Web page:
To be fair it would be incredibly surprising if Arenanet were to disappear with everyone’s pre-purchase money, and common sense says that the game will be on the shelves before the end of the year. However, I really do not like the new business practice of selling “beta” access. (I put that in scare quotes because if I’m paying for it, it’s not really just bug testing.)

What am I buying by giving Arenanet my money an estimated six months in advance (and that might be a generous estimate)? Broken down to its purest economic logic, that $60 could be sitting in my bank account accruing interest instead of doing the same for Arenanet. And let’s face it, it’s not like some indie Kickstarter* where they need the money to even create the game.

I have frequently joked with friends that all MMOs that are under development are amazing while all released MMOs are trash, and I’m sure distributors have taken notice of that hype cycle. Why NOT try and get our money now, when the future is filled with promise and Reddit hasn’t yet turned on you like an army of angry, neckbeard-ed howler monkeys? Hell, The Secret World is letting people buy Lifetime Memberships now, and even the gaming press hasn’t seen half of that game.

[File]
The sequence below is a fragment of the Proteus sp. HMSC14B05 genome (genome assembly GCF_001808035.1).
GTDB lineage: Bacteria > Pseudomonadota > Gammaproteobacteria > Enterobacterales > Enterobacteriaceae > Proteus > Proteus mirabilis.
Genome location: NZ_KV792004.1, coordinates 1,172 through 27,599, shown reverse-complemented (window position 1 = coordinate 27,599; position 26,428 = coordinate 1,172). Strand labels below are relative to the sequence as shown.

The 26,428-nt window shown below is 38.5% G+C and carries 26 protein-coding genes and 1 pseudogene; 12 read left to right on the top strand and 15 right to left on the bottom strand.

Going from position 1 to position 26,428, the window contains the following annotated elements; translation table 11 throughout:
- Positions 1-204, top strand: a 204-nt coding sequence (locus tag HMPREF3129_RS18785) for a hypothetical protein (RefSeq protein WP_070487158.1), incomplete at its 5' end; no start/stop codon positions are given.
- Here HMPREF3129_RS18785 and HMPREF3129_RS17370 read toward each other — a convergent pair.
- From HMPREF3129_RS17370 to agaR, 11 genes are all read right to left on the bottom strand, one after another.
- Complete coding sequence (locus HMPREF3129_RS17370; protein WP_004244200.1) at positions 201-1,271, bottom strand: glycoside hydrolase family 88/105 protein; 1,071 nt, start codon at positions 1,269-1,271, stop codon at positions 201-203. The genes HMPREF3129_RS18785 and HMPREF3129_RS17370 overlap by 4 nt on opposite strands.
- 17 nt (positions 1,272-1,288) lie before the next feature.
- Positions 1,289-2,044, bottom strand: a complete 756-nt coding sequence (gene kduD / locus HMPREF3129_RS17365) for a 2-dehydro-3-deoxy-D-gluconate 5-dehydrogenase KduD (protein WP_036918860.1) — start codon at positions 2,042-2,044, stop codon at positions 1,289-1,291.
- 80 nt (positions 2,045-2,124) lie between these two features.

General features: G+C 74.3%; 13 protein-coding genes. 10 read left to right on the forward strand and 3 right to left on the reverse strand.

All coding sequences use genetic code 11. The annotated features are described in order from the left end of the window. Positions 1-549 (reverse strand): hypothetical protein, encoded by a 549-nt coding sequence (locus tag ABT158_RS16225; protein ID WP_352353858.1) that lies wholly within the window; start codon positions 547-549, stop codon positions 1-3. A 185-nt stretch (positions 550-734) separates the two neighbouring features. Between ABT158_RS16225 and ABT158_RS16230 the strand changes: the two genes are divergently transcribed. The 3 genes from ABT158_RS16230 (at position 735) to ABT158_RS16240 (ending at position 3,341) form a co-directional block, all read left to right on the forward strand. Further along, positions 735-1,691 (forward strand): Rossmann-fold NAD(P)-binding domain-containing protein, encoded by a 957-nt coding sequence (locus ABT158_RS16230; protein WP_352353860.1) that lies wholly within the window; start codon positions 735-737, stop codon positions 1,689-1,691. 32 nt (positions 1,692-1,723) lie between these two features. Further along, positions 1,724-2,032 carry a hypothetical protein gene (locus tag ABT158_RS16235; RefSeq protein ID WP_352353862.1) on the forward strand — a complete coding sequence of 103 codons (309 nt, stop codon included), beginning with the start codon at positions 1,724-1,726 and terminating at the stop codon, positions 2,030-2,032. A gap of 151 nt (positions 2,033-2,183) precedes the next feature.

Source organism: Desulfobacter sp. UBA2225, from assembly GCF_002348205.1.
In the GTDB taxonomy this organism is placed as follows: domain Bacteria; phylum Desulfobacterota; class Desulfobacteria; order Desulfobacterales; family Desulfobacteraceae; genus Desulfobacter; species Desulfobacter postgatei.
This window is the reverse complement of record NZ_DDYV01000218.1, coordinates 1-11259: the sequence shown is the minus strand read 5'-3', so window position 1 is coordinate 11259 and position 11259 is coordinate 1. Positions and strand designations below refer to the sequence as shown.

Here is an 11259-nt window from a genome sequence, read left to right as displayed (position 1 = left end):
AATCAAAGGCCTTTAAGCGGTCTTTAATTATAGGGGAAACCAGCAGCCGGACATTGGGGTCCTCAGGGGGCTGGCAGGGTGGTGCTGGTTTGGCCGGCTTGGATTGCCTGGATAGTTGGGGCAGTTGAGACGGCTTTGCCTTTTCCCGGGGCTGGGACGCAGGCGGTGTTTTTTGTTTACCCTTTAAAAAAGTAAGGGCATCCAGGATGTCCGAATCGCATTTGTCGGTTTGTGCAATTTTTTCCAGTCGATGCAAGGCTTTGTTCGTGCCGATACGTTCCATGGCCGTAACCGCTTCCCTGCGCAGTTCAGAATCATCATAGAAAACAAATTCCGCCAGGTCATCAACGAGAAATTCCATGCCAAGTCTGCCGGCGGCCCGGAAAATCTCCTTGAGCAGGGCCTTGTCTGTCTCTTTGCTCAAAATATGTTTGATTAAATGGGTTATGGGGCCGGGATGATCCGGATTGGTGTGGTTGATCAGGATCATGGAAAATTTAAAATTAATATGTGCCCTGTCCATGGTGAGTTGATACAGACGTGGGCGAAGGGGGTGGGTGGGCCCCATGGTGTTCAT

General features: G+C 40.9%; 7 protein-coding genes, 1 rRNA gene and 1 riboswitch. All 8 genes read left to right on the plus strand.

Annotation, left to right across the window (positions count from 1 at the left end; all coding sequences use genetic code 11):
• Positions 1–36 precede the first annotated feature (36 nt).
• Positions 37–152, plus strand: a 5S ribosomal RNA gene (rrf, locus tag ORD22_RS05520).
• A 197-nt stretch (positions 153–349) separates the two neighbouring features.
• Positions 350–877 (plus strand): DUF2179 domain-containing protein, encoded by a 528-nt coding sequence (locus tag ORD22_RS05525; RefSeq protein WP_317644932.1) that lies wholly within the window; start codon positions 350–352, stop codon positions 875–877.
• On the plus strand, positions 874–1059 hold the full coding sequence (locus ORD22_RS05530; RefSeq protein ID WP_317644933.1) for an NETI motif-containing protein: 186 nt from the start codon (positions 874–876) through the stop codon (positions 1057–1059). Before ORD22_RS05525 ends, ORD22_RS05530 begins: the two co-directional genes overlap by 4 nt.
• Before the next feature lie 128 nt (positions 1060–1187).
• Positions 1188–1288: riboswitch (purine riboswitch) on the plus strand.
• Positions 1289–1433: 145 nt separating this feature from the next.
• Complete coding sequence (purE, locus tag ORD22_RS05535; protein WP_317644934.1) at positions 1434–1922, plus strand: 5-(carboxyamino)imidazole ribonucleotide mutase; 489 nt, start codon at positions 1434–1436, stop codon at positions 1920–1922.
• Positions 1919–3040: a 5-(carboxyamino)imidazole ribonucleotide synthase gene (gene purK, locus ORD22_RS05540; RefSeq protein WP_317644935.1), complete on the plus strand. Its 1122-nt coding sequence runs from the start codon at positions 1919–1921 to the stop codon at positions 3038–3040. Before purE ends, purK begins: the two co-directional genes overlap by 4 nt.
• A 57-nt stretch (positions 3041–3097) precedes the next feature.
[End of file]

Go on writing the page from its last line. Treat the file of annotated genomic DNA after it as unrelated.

I regret my decision to buy the ME3 DLC. I liked the content but I really should not support bad business practices, and with that in mind I’m not going to pre-purchase Guild Wars 2. I feel it just opens the door to routinely selling beta access as a game perk, I don’t want to encourage companies soliciting full retail or subscription payments before even having a release date, and I think we gaming types should be more demanding about trying before we do any buying.